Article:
- posted: Sep. 16, 2015
There is no set definition of what a family should be. Every family is unique. Sometimes, grandparents may be rearing and caring for their grandchildren without the children’s parents, which may be in the best interests of the children.
According to California law, a grandparent has the right to request reasonable visitation or custody rights if the pre-existing relationship between child and grandparent has created a bond and, when the child’s parents are divorcing, continuing that grandparent-child relationship is in the best interests of the child.
Grandparent’s visitation rights
A grandparent may feel that he or she needs the court’s assistance to get adequate visitation with the grandchild(ren). For the court to grant visitation rights, the court must determine if the bond between the grandparent and child is strong enough that granting visitation rights is in the best interest of the child. And, the court must determine the role of the parents in the life of the child. The court will grant a visitation request if it is deemed to be reasonable, in the best interest of the children and does not interfere with the relationship between the children and their parents.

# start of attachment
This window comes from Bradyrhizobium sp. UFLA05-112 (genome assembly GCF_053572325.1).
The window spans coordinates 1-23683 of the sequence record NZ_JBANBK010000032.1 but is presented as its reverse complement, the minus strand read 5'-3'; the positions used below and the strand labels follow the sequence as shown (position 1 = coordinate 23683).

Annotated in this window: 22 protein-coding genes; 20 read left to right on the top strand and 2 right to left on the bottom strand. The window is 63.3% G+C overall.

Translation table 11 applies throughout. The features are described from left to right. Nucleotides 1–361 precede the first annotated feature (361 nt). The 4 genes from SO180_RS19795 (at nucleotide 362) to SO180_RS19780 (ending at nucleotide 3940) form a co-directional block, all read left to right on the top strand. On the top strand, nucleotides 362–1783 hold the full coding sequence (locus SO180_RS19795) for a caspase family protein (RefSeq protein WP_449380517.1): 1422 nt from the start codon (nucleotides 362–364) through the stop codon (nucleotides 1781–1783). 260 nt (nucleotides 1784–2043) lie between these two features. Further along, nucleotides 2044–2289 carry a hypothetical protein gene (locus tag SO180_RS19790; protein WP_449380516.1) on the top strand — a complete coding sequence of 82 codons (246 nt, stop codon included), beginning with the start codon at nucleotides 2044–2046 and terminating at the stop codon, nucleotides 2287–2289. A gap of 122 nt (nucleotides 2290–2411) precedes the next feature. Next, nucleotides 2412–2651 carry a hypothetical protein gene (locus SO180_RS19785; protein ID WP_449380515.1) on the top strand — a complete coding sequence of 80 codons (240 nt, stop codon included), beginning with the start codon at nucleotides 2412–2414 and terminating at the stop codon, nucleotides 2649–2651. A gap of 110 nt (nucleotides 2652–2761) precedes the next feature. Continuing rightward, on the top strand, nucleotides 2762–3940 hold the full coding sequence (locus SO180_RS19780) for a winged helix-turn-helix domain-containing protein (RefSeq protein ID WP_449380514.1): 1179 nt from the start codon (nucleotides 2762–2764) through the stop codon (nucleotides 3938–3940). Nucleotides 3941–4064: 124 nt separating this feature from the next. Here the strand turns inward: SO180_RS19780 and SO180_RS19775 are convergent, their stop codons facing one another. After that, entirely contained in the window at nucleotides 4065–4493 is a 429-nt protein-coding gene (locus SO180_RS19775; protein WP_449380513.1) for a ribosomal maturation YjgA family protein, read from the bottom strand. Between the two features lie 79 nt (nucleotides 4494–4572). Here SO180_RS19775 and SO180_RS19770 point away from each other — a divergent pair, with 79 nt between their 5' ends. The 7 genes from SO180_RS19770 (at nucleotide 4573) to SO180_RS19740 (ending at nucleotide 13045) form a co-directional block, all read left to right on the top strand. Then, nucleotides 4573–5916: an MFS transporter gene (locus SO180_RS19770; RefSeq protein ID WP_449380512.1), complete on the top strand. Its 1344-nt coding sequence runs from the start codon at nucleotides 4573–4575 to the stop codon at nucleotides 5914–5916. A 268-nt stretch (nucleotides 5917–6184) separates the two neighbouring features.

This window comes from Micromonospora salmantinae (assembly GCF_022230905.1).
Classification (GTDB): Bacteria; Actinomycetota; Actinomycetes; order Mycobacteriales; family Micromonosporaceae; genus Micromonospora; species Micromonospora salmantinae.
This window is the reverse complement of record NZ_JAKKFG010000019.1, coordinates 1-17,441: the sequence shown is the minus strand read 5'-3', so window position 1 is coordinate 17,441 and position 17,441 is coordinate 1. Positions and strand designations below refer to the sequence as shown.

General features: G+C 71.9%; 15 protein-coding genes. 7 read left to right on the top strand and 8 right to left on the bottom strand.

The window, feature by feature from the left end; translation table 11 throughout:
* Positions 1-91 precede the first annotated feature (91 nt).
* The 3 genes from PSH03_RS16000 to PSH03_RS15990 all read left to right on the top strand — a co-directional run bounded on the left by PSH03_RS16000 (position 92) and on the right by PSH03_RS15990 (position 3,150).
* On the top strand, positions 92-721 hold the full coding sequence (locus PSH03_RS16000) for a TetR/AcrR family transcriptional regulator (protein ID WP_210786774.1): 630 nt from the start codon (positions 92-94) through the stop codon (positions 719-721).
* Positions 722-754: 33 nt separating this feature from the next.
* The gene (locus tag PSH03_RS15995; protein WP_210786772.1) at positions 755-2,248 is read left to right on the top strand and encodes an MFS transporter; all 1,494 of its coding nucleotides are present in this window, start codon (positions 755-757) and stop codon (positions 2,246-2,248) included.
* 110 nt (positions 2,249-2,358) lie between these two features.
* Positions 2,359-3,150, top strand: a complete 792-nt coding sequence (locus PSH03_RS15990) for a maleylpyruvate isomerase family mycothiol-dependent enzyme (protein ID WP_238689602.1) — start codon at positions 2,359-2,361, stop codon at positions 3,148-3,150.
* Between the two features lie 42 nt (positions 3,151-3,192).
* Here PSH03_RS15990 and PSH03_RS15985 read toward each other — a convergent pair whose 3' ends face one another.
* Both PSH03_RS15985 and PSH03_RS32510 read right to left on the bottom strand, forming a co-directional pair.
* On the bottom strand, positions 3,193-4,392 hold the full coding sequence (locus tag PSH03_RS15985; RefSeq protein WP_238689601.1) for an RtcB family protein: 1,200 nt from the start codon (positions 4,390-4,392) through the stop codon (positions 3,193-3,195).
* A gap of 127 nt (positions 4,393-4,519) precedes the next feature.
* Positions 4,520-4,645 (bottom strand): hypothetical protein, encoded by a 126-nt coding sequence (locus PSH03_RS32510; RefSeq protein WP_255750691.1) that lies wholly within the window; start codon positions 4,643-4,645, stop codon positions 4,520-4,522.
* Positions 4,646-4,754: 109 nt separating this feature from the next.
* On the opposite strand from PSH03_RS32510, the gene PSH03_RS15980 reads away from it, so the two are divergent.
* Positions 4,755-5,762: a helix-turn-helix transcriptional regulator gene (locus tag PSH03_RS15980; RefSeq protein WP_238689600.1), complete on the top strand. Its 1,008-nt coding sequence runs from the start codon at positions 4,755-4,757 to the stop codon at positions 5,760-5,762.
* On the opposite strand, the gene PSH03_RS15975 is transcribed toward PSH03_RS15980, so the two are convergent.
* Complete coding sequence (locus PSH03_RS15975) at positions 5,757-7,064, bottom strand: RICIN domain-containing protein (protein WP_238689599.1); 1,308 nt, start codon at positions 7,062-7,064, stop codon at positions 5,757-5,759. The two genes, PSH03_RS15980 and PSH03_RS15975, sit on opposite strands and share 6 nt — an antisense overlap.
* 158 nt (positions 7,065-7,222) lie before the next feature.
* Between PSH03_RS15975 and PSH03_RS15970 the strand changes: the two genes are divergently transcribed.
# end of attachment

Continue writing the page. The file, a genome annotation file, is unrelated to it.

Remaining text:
Grandparent’s custody rights
The most common reason for a grandparent to seek legal custody of a grandchild is due to the death or incarceration or abandonment of the child by his or her parent(s). Yet, sometimes the parent is still involved in the child’s life and the grandparent feels that the parent is unfit to raise the child properly. A parent can be seen as unfit to raise a child if the parent is abusive or neglectful or has emotional or mental issues or addiction to drugs or alcohol, which contribute to the parent’s, or parents’, inability to care for the child properly. The court will determine what is in the best interests of the child when deciding who will have custody.
If you are a grandparent who is seeking custody or visitation rights for your grandchild in California, you need to hire an experienced and knowledgeable grandparents’ rights attorney.